As researchers and other market research professionals, we regularly voice how exciting and compelling insights can be to anyone who will listen. We attend conferences and industry events where we speak with passion about what can be achieved through innovative research and insights activation. However, it then all too often transpires that the traditional written reporting of our project findings is anything but exciting, and that is an issue that has devastating consequences for both the stakeholders we serve and our own industry.
When we send a PowerPoint full of data points and insights to stakeholders, we’re not giving our work the best chance of making a full impact. To make them pay more attention to our reports with actionable insights, we need to steer clear of tired old reporting techniques that are bound to switch stakeholders off as soon as they are presented.
|As much as we talk about how interesting insights are, insight teams still have a challenge communicating them in ways that engage stakeholders - here are 4 ways to ensure your reports remain dull.|
So, let’s take a look at four ways in which really interesting findings can be made dull and predictable, and ultimately lose their power – and then what we can do to avert this tragedy.
Tips for Producing Dull and Predictable Reports
1. Always stick to the report template
How often have you heard someone say one of the dreaded lines below? Nothing will make stakeholders and decision-makers gloss over your hard work as quickly as a predictable, standardised or templated report.
“We always report it like this. It's our company standard reporting style. And it's really what our stakeholders expect.”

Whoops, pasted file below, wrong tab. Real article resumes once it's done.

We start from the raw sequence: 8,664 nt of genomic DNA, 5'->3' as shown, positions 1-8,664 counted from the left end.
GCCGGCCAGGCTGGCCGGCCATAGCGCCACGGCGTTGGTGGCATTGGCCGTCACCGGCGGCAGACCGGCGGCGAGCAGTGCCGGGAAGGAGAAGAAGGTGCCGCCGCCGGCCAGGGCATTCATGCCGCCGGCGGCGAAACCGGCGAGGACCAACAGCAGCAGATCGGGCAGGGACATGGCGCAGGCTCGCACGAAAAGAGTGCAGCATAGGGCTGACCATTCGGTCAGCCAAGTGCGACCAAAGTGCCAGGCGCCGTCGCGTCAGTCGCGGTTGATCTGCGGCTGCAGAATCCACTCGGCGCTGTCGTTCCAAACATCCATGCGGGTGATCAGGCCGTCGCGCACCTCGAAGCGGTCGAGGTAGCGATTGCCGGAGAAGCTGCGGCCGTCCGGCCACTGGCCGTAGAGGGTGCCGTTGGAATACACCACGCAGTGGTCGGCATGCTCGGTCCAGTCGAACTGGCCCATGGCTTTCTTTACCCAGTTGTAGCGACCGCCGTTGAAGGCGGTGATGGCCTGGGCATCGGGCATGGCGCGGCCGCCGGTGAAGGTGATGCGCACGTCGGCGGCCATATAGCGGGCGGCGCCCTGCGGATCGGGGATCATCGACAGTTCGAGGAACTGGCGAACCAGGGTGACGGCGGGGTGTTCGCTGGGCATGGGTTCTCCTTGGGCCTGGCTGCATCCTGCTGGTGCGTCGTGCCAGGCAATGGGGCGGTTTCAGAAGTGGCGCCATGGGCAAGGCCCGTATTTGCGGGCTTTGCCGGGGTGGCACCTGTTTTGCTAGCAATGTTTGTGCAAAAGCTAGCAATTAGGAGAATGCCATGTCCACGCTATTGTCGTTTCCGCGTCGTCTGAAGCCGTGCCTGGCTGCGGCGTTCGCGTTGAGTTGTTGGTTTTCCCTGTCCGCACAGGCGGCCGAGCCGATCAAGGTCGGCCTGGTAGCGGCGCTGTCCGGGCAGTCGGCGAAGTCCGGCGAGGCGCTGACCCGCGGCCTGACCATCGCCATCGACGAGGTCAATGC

Whilst clearly it is important to make sure that key requirements are met and that stakeholders are easily able to access the information they are looking for, using the same report layouts at the end of every project can make one report feel very much like another. In addition to providing the conventional, we should try and incorporate some additional elements in a novel format to bring key findings to life. Which leads us on to tip number two…
2. Limit (or avoid) the use of images, graphics and visual design
A picture paints a thousand words, but how frequently is visual creativity incorporated into reporting? Making sure that every slide in our report includes a headline, chart, quote and three ‘key findings’ helps us stay perfectly on track for ensuring there are no surprises for our audience. Instead, we can try giving stakeholders something to think about by breaking the mould a little. In this blog, Emily James talks us through the FlexMR consumer postcard project, where we turned qualitative data into art.
Suggested extras for attention-grabbing additions:
- Infographics – generators such as Canva are easy and quick to use, and give you lots of scope to be creative.
- Images – these could be stills from customer interviews, in-store shots or something more artistic conveying a feeling. There are lots of free royalty-free images that can be found on websites such as com and pixabay.com.
3. Keep the customer hidden behind stats, charts and graphs